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The Mariner’s Compass—portuguese Discoveries
“What is the compass?” every philosophical youth of inquiring disposition will naturally ask. We do not say that all youths will make this inquiry. Many there are who will at once say, “Oh, I know! It’s a needle with a card on the top of it—sometimes a needle with a card under it—which always points to the north, and shows sailors how to steer their ships.”
Very well explained indeed, my self-sufficient friend; but you have not answered the question. You have told us what a compass is like, and one of the uses to which it is applied; but you have not yet told what it is. A man who had never heard of a compass might exclaim, “What! a needle! Is it a darning needle, or a knitting needle, or a drawing-through needle? And which end points to the north—the eye or the point? And if you lay it on the table the wrong end to the north, will it turn round of its own accord?”
You laugh, perhaps, and explain; but it would have been better to have explained correctly at first. Thus:—
The mariner’s compass is a small, flat bar of magnetised steel, which, when balanced on a pivot, turns one of its ends persistently towards the north pole—the other, of course, towards the south pole; and it does this in consequence of its being magnetised. A card is fixed above, sometimes below, this bar of steel (which is called the needle), whereon are marked the cardinal points—north, south, east, and west—with their subdivisions or intermediate points, by means of which the true direction of any point can be ascertained.
“Aha!” you exclaim, “Mr Author, but you yourself have omitted part of the explanation. Why is it that the magnetising of the needle causes it to turn to the north?”
I answer humbly, “I cannot tell;” but, further, I assert confidently, “Neither can anybody else.” The fact is known, and we see its result; but the reason why magnetised steel or iron should have this tendency, this polarity, is one of the mysteries which man has not yet been able to penetrate, and probably never will.
Having explained the nature of the compass, as far as explanation is possible, we present our reader with a picture of one.
It will be seen that there are four large points—N, S, E, and W—the cardinal points above referred to, and that these are subdivided by twelve smaller points, with one little black triangular point between each, and a multitude of smaller points round the outer circle. To give these points their correct names is called “boxing the compass,”—a lesson which all seamen can trip off their tongues like A, B, C, and which most boys could learn in a few hours.
For the sake of those who are anxious to acquire the knowledge, we give the following explanation: Let us begin with north. The large point midway between N and E (to the right) is north-east. The corresponding point midway between N and W (to the left) is north-west. A glance will show that the corresponding points towards the south are respectively south-east and south-west (usually written S.E. and S.W., as the two former points are written N.E. and N.W.). Now, to read off the compass with this amount of knowledge is very simple. Thus: North, north-east, east, south-east, south, south-west, west, north-west, north. But be it observed that, in the language of the sea, the th is thrown overboard, except when the words north and south occur alone. When conjoined with other points they are pronounced thus: nor’-east, sou’-east; and so on.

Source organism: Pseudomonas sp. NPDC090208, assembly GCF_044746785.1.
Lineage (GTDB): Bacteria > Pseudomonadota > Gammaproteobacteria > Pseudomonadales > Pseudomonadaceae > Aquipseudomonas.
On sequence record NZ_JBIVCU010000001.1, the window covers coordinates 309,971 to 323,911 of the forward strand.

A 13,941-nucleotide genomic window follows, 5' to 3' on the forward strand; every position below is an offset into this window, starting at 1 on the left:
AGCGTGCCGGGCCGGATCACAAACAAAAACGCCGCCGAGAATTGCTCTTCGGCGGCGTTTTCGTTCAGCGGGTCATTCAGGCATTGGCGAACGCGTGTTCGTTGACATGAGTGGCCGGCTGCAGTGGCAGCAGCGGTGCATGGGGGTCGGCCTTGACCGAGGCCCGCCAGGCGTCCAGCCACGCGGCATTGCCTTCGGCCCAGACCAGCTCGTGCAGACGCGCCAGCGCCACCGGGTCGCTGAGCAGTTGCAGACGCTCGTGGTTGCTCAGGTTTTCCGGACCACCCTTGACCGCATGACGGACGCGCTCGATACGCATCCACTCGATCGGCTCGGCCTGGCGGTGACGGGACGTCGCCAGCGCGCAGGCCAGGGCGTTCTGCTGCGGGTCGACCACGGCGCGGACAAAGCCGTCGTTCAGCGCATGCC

To come now to the smaller subdivisions, it will suffice to take a quarter of the circle. The point midway between N.E. and N. is “nor’-nor’-east” (N.N.E.), and the corresponding one between N.E. and E. is “east nor’-east” (E.N.E.). These points are again subdivided by little black points which are thus named:— The first, next the N., is “north by east” (N. by E.); the corresponding one next the E. is “east by north” (E. by N.). The second black point from N. is “nor’-east by north” (N.E. by N.), and the corresponding one—namely, the second black point from east—is “nor’-east by east” (N.E. by E.). Thus, in reading off the compass, we say—beginning at north and proceeding to east—North: north by east; nor’-nor’-east; nor’-east by north; nor’-east; nor’-east by east; east nor’-east; east by north; east;—and so on with the other quarters of the circle.
So much for “boxing the compass.” The manner in which it is used on board ship, and the various instruments employed in connection with it in the working of a vessel at sea, will be explained shortly; but first let us glance at the history of the compass.
It is a matter of great uncertainty when, where, and by whom the mariner’s compass was invented. Flavio Gioia, a Neapolitan captain or pilot, who lived about the beginning of the fourteenth century, was generally recognised throughout Europe as the inventor of this useful instrument; but time and research have thrown new light on this subject. Probably the Neapolitan pilot was the first who brought the compass into general notice in Europe; but long before 1303 (the year in which it was said to have been invented) the use of the magnetic needle was known to the Chinese.
Loadstone, that mineral which has the mysterious power of attracting iron, and also of imparting to iron its own attractive power, was known to the Chinese before the year 121, in which year a famous Chinese dictionary was completed, wherein the word magnet is defined as “the name of a stone which gives direction to a needle.” This proves not only that they knew the attractive properties of the loadstone, and its power of imparting these properties to metal, but also that they were aware of the polarity of a magnetised needle. Another Chinese dictionary, published between the third and fourth centuries, speaks of ships being guided in their course to the south by means of the magnet; and in a medical work published in China in 1112, mention is made of the variation of the needle, showing that the Chinese had not only used the needle as a guide at sea, but had observed this one of its well-known peculiarities—namely, the tendency of the needle to point in a very slight degree away from the true north.